77. The quotations are from Baram, “Territorial Nationalism in the Middle East”; and Hourani, , A History of the Arab Peoples, p. 448,Google Scholar respectively. Also see. 451 of the Hourani volume. Gause shows that an increasing percentage of the gross national product of these states is utilized by the government, demonstrating that the citizens' needs are more closely linked to the state. See Gause, “Sovereignty, Statecraft, and Stability in the Middle East,” p. 460Google Scholar.

78. Wendt, , “Anarchy is What States Make of It,” pp. 14–7Google Scholar.

79. Ibid. pp. 406–7.

80. On interaction, social identities and roles, and order, also see Berger and Luckmann, The Social Construction of Reality; Nicholas Abercrombie, “Knowledge, Order, and Human Autonomy,” in Hunter, J. and Ainlay, S., eds., Making Sense of Modern Times: Peter Berger and the Vision of Interpretive Sociology (New York: Routledge and Kegan Paul, 1986), pp. 1130 and pp. 18–19 in particularGoogle Scholar; and Turner, Jonathan, The Theory of Social Interaction (Palo Alto, Calif.: Stanford University Press, 1988)Google Scholar.

81. Boden, Deirdre, “The World as it Happens: Ethnomethodology and Conversational Analysis,” in Ritzer, George, ed., Frontiers of Social Theory (New York: Columbia University Press, 1990), pp. 185213 and p. 189 in particular.Google Scholar This view, of course, is consistent with Wendt's phrase, “anarchy is what states make of it.”

82. See Porath, Yehoshua, In Search of Arab Unity (London: Frank Cass, 1986)Google Scholar; Seale, Patrick, The Struggle for Syria (New Haven, Conn.: Yale University Press, 1986)Google Scholar; and Baddy-Weitzmann, Bruce, The Crystallization of the Arab State System (Syracuse, N.Y.: Syracuse University Press, 1993)Google Scholar.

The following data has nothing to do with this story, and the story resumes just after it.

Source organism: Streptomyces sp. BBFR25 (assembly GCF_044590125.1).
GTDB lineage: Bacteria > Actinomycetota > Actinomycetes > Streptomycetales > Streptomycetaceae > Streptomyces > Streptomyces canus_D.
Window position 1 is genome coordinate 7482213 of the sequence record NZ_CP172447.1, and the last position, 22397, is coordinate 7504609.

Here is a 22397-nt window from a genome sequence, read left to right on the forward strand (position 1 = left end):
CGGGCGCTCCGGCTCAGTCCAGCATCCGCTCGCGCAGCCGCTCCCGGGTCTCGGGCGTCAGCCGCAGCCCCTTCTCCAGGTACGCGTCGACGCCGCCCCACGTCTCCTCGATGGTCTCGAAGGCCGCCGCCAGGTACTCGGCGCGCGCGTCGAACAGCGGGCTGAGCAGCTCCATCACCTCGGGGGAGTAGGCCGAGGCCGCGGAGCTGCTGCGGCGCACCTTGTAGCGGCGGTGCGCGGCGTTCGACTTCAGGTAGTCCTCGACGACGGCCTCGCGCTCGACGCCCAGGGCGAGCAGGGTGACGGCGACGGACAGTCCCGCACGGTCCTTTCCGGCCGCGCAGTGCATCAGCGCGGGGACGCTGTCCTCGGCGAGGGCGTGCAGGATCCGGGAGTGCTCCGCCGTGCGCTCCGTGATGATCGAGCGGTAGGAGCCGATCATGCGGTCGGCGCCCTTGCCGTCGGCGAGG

83. Seale, The Struggle for Syria.

84. Kerr, Malcom, The Arab Cold War (New York: Oxford University Press, 1971)Google Scholar; Taylor, , The Arab Balance of Power System, p. 37Google Scholar; Vatikiotis, , Arab and Regional Politics in the Middle East, p. 84Google Scholar; and Owen, , State, Power, and Politics in the Making of the Modern Middle East, p. 88Google Scholar.

85. For more on these talks see Ken, Arab Cold War.

86. Ajami, The Arab Predicament.

87. BBC World Broadcast, ME/2519/ A/8,18 July 1967.

88. Ansari, Hameid, Egypt: The Stalled Society (Albany: State University of New York Press, 1986), p. 150Google Scholar.

89. BBC World Broadcasts, ME/2561 /A/6, 6 September 1967. Also see the editorials in the Baghdadi al-Fajr al-Jadid and the Egyptian al-Akhbar al-Yawm, reprinted in British Broadcasting Company, BBC World Broadcasts, ME/2558/A/3, 2 September 1967, and ME/2559/A/4, 4 September 1967, respectively. For a fuller treatment of the symbolic significance of the Khartoum summit, see Ajami, The Arab Predicament.

90. The decline of pan-Arabism also encouraged more regional affiliations and loyalties: “A North African (maghribi) or a Gulf Arab (khaliji) identity, which had once been an anathema, was no longer so, and the ‘Egypt-first’ slogan that had once been held in check gradually became acceptable.” See Salame, , “Inter-Arab Politics,” p. 322Google Scholar.